STAY TUNED: Interview with Zack Reed, after his convic - Cleveland 19 News Cleveland, OH

One-on-One: LIVE Interview with Zack Reed, after his conviction

Zack Reed in court Zack Reed in court
19 Action News reporter Paul Orlousky and Zack Reed in 19 Action News studios 19 Action News reporter Paul Orlousky and Zack Reed in 19 Action News studios

Cleveland Councilman Zack Reed joined us live for in-studio for an interview.

Reed was convicted Tuesday afternoon for driving while intoxicated.  This was Reed's third OVI arrest.

Reporter Paul Orlousky got a chance to speak with him on 19 Action News First at 6.

Reporter Paul Orlousky: In the eyes of the law, certainly, you were drunk that night. In the eyes of Zack Reed, do you accept that?

Councilman Reed: In the eyes of Zack Reed, I have a problem with alcohol and I've got to deal with it.

Reporter Paul Orlousky: That term bothers you -- "the third." 

Councilman Reed: No, it doesn't both me. I have to continue to face up to the fact that every day that goes by and I get in contact with alcohol there's a problem that can occur. On that night, on March 4th it occurred.

Reporter Paul Orlousky: Describe your emotions and you appear at various times, angry, frustrated. What were your emotions?

Councilman Reed: I was never angry. I was never angry. I just wanted to make sure that whatever I said and that's the reason I thank you and Channel 19 for allowing me to come in and say what I'm saying now in a more professional manner. What I may have said after that verdict because of the disappointment that I felt, may not have been what I'm going say here now and what I'm saying here -- and I thought that the judge did a very professional job. The jury did a good job of looking at all of the evidence. I thought my lawyers did a good job and the whole atmosphere was professional. I didn't want to poison it by saying something down the line. I liked it better that I could get away from this situation.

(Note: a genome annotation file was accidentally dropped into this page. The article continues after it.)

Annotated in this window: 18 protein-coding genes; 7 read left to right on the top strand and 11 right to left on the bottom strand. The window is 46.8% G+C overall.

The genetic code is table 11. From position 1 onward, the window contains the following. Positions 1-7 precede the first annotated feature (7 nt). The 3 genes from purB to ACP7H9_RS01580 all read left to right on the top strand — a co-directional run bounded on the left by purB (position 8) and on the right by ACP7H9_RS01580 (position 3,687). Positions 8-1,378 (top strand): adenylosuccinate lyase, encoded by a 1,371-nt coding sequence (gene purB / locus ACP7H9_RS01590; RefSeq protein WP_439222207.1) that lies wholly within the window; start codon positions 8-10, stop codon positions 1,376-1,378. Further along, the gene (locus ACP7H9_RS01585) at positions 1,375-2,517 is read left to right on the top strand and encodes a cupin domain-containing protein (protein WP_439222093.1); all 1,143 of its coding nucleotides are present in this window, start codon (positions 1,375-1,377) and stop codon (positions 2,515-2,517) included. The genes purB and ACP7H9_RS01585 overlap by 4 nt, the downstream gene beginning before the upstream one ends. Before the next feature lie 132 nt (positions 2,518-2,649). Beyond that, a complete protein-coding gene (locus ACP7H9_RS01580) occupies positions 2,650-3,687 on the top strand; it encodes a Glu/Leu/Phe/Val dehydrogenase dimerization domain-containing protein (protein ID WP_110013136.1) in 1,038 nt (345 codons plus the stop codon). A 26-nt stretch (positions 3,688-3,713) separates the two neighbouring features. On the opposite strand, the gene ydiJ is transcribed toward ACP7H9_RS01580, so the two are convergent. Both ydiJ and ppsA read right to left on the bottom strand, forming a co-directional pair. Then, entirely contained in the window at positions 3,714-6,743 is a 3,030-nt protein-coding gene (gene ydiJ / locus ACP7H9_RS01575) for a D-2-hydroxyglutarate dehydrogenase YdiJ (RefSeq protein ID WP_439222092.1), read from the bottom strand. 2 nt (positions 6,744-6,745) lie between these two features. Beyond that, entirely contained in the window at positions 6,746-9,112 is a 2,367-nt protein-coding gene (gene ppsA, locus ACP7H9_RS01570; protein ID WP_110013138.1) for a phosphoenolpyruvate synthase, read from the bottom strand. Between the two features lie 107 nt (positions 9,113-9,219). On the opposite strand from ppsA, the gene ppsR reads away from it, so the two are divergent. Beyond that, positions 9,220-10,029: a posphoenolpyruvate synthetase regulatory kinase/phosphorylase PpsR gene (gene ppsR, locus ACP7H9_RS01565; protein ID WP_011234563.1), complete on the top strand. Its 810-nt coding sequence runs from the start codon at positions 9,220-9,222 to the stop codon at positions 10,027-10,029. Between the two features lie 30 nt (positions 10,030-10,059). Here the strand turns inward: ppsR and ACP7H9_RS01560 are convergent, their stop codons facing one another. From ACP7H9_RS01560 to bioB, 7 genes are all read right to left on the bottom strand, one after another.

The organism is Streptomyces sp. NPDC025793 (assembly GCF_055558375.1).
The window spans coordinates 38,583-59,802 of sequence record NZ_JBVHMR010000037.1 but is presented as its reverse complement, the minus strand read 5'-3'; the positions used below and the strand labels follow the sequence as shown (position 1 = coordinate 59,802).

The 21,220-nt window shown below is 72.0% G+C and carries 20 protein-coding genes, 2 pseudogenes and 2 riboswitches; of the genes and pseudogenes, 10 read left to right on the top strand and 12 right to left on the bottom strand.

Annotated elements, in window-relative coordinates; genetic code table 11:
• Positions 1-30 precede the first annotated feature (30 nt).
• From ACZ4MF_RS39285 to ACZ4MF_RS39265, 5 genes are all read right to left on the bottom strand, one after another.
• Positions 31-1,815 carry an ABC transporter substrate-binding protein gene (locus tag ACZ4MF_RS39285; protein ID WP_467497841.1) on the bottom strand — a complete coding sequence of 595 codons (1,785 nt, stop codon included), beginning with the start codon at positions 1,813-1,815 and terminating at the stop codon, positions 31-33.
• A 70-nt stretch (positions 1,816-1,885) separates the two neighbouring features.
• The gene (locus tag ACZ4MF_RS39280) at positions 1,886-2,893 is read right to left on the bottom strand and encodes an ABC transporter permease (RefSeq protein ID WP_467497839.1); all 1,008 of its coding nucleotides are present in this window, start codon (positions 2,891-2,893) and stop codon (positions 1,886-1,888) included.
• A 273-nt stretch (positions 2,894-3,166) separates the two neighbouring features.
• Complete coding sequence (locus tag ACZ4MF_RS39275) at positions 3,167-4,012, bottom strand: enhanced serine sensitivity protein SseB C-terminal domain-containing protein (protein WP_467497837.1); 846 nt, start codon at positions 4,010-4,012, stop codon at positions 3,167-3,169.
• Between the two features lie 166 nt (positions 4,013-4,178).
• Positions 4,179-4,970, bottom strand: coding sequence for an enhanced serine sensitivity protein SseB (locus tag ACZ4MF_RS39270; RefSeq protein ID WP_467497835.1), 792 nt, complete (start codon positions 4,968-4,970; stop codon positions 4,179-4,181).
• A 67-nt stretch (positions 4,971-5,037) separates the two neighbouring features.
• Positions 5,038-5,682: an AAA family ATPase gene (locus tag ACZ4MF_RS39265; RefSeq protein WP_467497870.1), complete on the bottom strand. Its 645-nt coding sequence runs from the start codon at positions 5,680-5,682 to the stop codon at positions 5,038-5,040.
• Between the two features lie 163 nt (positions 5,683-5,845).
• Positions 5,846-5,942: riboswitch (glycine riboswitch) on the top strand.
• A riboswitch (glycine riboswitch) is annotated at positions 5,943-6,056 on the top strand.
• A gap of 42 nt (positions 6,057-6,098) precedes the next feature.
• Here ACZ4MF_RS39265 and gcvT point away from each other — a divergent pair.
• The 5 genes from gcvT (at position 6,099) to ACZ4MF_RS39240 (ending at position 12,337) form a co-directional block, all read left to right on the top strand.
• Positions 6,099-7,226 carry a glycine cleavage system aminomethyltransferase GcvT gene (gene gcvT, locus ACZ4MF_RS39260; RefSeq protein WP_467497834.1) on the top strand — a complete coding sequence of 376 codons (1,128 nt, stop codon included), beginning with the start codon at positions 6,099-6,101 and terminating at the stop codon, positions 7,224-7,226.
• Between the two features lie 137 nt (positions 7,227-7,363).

Paul Orlousky: The tape was important. How important were the tapes of you and the breathalyzer as well out on the field? 

Councilman Zack Reed: I think it would come to you to go ask the jury and that was the most damaging thing. And I think it was proven. Overall, it was proven that I only had two beers that night, but those two beers took me to a position that the jury felt that I was impaired and therefore, they said that I was guilty and I found myself in this position again. 

Paul Orlousky: You said to yourself a couple of times on that tape, what have you done? What have you done? Was that was an admission or did you know you were going to be charged? What was going through your mind there? 

Councilman Reed: I said to myself what I said to everyone along the way. That's the reason when you say I was angry. I was never angry. At the end of the day, I did this, and I didn't want it too look like I was blaming this on anyone. So in the back of the car I would say I wasn't admitting to anything and I was saying that yes, I put myself in this position again, and therefore now I've got to go through this again, and that's what it came down to. Again, I put myself in this position.

Paul Orlousky: Let me clear up two things on the tape. Police said that you were rude to them. I never saw that on the tape. 

Councilman Reed: No one ever saw it. 

Reporter Paul Orlousky: What do you read into that? What were they seeing that I didn't see? 

Councilman Reed: Everyone who looked at the tape from start to finish saw that I was professional all of the way through. I was disappointed that I put myself in that position. I knew that there was a way that you respect the police officers, and there was no way I was going to be rude and insulting to any police officer whether I found myself in the position I found myself in that night or whether I found myself talking one-on-one in the neighborhood.

Reporter Paul Orlousky: Will you resign?

Councilman Reed: No.

Reporter Paul Orlousky: Will you continue to run? 

Councilman Reed: We started running four years ago when I was re-elected then. We never stopped running. If you wait to stop running you lose. I've been knocking on doors for four years and we'll continue to knock on doors on September the 5th, the voters were awarded to and make the decision. 

Reporter Paul Orlousky: What do you say to your constituents? Have you let them down? 

Councilman Reed: Oh, yes. I've let my constituents down, I let my colleagues down. I let my God down. I've made a big mistake, and I have to live through that mistake.

Reporter Paul Orlousky: If there is a prison term, how might that affect your council? You can only miss ten meetings and then you're expelled.